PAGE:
Commenter
      Al
      Location
      Souf Yarra
      Date and time
      May 28, 2012, 10:09AM
    • Firstly, Corey Enright doesn't play for Richmond, secondly, go back and have a lok at the 2008 GF, when Rioli, a first year player, dominated Enright, to the point where Enright was screaming at his teammates for some help.

      Commenter
      Dan
      Location
      Adelaide
      Date and time
      May 28, 2012, 10:23AM
    • My point about Enright was an observation not directly linked to the weekend's game. But as the Dawks have lost EVERY encounter against the Cats since 2008, and won 2 flags in the meantime, and Rioli has done very little in those games, it's fair to say Enright owns Rioli, just like Geelong owns the Dawks

      Commenter
      Julius Seizure
      Date and time
      May 28, 2012, 1:00PM
  • I'm a mad hawks fan, but we cannot make the finals let alone win the premiership unless we a) win the contested possies, b) become less reliant on cyril and buddy to kick miracle goals and c) cyril and buddy start doing the normal things too, regularly.

    Commenter
    lrosegaijin
    Location
    yokohama
    Date and time
    May 28, 2012, 3:03AM
    • Yeah Cyril's miracle goals on the weekend both standing on his own in the goal square

      how tough we're those.....

      The worst is channel 7 blowing smoke up the blokes ass they made it sound like he was the greatest player ever on the weekend, but he's really just an average plodder who kicked a few chip goals and does 1 or 2 highlight reel things every week to pretend like he's still relevant and Bruce and co fall for it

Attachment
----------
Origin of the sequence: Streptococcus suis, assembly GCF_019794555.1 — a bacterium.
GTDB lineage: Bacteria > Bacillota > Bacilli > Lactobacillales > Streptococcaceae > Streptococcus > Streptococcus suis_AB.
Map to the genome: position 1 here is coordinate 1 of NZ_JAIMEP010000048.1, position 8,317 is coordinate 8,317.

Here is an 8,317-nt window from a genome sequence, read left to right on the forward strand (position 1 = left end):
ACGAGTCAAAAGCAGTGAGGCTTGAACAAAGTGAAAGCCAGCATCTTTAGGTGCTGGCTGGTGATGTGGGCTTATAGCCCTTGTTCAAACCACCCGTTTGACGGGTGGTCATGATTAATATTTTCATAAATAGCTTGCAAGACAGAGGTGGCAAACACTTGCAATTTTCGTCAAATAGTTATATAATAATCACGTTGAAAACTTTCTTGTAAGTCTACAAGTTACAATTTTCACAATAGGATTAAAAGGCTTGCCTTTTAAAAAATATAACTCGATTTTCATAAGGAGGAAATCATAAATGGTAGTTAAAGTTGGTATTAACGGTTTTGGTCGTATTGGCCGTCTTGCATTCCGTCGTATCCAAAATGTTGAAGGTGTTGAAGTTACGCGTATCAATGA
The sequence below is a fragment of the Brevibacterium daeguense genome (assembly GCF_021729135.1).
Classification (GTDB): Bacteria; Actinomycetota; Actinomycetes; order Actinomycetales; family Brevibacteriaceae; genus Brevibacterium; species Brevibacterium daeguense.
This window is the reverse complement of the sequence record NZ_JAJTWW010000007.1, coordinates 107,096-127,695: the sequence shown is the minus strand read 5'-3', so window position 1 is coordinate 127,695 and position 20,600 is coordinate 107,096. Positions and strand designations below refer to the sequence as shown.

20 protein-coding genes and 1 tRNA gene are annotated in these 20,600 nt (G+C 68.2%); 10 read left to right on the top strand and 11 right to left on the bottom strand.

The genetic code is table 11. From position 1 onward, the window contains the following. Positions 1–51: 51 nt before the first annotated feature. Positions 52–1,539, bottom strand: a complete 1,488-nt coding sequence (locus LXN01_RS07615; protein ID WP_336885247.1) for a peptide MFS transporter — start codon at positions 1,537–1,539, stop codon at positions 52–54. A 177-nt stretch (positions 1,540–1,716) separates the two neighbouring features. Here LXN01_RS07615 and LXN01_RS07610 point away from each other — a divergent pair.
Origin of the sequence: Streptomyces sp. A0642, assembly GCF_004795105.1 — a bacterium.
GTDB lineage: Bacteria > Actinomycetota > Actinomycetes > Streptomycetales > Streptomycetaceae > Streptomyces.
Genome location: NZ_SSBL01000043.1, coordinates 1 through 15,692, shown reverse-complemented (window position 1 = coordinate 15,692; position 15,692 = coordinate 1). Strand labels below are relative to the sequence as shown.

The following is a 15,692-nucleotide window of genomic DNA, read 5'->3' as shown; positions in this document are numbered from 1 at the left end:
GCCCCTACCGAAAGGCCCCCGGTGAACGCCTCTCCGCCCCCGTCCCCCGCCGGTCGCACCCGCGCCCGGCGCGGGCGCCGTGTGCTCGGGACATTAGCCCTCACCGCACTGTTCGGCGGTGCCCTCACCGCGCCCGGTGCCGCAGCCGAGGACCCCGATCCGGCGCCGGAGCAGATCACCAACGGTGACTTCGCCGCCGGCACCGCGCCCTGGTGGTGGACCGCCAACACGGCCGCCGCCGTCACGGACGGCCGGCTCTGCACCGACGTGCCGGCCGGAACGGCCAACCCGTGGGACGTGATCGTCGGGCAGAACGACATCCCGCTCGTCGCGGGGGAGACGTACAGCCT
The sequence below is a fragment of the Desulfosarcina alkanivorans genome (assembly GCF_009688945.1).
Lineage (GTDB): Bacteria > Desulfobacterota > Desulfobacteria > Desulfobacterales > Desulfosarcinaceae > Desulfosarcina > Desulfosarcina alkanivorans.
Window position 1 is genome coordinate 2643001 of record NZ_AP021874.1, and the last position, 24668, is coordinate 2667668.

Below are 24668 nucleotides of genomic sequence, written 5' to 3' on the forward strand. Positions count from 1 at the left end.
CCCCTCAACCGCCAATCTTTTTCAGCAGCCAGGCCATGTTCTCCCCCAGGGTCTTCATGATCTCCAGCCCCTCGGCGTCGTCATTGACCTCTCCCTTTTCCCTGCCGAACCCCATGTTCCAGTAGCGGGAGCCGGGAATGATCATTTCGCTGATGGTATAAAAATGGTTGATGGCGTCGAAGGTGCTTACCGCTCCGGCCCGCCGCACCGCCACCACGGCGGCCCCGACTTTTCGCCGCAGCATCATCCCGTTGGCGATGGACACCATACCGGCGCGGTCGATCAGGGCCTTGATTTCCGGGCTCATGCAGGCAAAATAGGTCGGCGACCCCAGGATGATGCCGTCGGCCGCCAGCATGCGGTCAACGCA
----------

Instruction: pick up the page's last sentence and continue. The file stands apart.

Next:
Commenter
      Greg
      Location
      Melbourne
      Date and time
      May 28, 2012, 9:07AM
    • @ greg

      "how tough we're those"?

      Tougher than it is to spell correctly mate for you, that's for sure!

      He's not an average plodder, what he does do is quality, but I question his capacity to regular produce the level of output of others. A greater level of output, more consistently is required.

      Commenter
      blogster
      Date and time
      May 28, 2012, 9:51AM
    • @ irosegajin. Without making this a blog. Anywhere nearby where I can get some real footy conversation? Am hanging out for some....
      Looks like the tiges had a great game. There seems to be something different about them compared to previous years. But won't crow too much and put the mocchas on them....

      Commenter
      Jimbo
      Location
      Near Tokyo
      Date and time
      May 28, 2012, 9:59AM
    • Blogster
      There aren't any spelling mistakes in there, not sure where you went to school.

      If someone produces very rarely that is the very definition of average plodder. Like I said he did a few highlight worthy things on the weekend and that's about it, got toweled up by a bloke playing his 8th game (Morris's goal the other way was the very definition of quality Cyril should watch a video of that)
      His 2 goals were very soft standing around waiting for a cheap possession in the goal square.

      Commenter
      Greg
      Location
      Melbourne
      Date and time
      May 28, 2012, 12:09PM
    • @ greg

      "how tough we're those"?

      I believe the word you are after is 'were'. "We're", is a contraction of 'we are'.

      You were saying?

      Commenter
      blogster
      Date and time
      May 28, 2012, 12:31PM